Resources and Notes:
Anchorages marked in MAROON are from our voyages around South Australia.
Anchorages marked in GREEN are from John and Inara, SY Desiree. More on them here.
All other anchorage positions are from reliable sources such as:
Other experienced yachtsmen, charter skippers, fishermen, and publications.
Bureau of Meteorology (BOM) on HF
In South Australia weather is broadcast from both “VMC” for east Australia and “VWC” for west Australia. The weather broadcasts are fully automated; therefore a ship station cannot call up the BOM on “VMC” or “VMW” and expect a response.
VMC and VMW broadcast voice bulletins of WARNINGS on the hour in WST and EST (on the half hour CST).
Weather forecasts for Coastal Waters and High Seas followed by coastal observations are broadcast every four hours. The program contains up-to-date forecasts, warnings, and coastal observations.
Frequencies and times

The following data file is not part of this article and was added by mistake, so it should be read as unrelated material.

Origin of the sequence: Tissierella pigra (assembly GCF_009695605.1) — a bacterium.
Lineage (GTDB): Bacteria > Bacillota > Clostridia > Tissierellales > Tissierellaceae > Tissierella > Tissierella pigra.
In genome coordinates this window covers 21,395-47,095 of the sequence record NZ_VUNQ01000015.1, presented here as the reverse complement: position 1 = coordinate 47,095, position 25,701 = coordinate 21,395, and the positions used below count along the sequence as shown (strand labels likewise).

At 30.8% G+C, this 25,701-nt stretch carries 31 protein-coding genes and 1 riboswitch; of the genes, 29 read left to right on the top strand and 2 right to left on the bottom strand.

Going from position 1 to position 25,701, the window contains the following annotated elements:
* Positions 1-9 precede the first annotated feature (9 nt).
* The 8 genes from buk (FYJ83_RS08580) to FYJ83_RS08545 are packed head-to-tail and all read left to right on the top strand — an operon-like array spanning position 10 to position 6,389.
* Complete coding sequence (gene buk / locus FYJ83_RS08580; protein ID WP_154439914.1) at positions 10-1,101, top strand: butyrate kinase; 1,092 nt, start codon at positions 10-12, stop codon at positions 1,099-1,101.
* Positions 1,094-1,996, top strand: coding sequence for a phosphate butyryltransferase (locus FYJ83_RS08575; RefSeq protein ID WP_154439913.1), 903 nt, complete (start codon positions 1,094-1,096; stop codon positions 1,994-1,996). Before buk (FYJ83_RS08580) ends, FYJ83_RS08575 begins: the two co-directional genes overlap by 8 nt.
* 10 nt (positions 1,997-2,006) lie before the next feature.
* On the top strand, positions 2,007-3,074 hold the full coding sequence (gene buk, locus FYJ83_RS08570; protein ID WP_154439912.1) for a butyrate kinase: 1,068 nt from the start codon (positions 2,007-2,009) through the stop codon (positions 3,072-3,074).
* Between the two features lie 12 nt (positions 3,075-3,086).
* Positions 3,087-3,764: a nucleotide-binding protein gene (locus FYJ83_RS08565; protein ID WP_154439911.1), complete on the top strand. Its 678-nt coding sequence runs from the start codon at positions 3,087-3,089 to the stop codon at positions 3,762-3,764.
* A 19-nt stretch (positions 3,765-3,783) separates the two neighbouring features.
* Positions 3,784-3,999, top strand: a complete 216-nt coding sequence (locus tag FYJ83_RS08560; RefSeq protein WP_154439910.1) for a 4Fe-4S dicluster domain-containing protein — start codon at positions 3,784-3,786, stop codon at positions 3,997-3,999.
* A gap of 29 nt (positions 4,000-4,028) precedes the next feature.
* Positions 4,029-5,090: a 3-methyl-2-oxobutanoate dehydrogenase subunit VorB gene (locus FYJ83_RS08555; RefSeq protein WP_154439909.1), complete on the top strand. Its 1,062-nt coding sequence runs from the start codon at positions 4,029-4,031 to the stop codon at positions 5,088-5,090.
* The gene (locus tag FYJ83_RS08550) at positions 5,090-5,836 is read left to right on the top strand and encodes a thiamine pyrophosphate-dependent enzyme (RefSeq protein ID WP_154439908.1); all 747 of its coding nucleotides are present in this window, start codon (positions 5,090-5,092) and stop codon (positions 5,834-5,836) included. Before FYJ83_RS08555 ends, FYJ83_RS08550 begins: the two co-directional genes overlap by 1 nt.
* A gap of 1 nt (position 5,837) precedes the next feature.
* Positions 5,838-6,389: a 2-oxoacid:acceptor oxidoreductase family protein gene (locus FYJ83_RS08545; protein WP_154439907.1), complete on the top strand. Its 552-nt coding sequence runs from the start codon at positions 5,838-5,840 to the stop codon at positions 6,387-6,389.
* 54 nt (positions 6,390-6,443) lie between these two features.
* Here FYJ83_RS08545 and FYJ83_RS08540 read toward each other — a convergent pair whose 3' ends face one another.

|Station||Day Time (kHz) 7 am to 6 pm||Night Time (kHz) 6 pm to 7 am|
|VMC||4426, 8176, 12365, 16546||2201, 6507, 8176, 12365|
|VMW||4149, 8113, 12362, 16528||2056, 6230, 8113, 12362|
|Forecasts for South Australia||VMC||0200, 0600, 1000, 1400, 1800, 2200 CST|
|VMW||0300, 0700, 1100, 1500, 1900, 2300 CST|
Coastal Radio and VMR coverage area:
There is very little good information on South Australian anchorages in print.
The Second Edition of the once popular “South Australia’s Waters – an Atlas & Guide” is a shocker and next to useless ~ no details – just heaps of ads. If you can find the first edition printed 25 years ago, it is filled with charts with soundings and aerial photos, a good book.
The only other volume, “Anchoring and Anchorage in South Australia” by James H. Cowell is out of print, but is informative for the run Adelaide to Port Lincoln.
Take all information, even these cruising notes, with a fair bit of caution. The seas can run huge down in South Australia, and the winds can swing round in a full circle in a day.
Sailing SA – Alan Noble from Arriba has an informative website describing his favorite SA anchorages.
John and Inara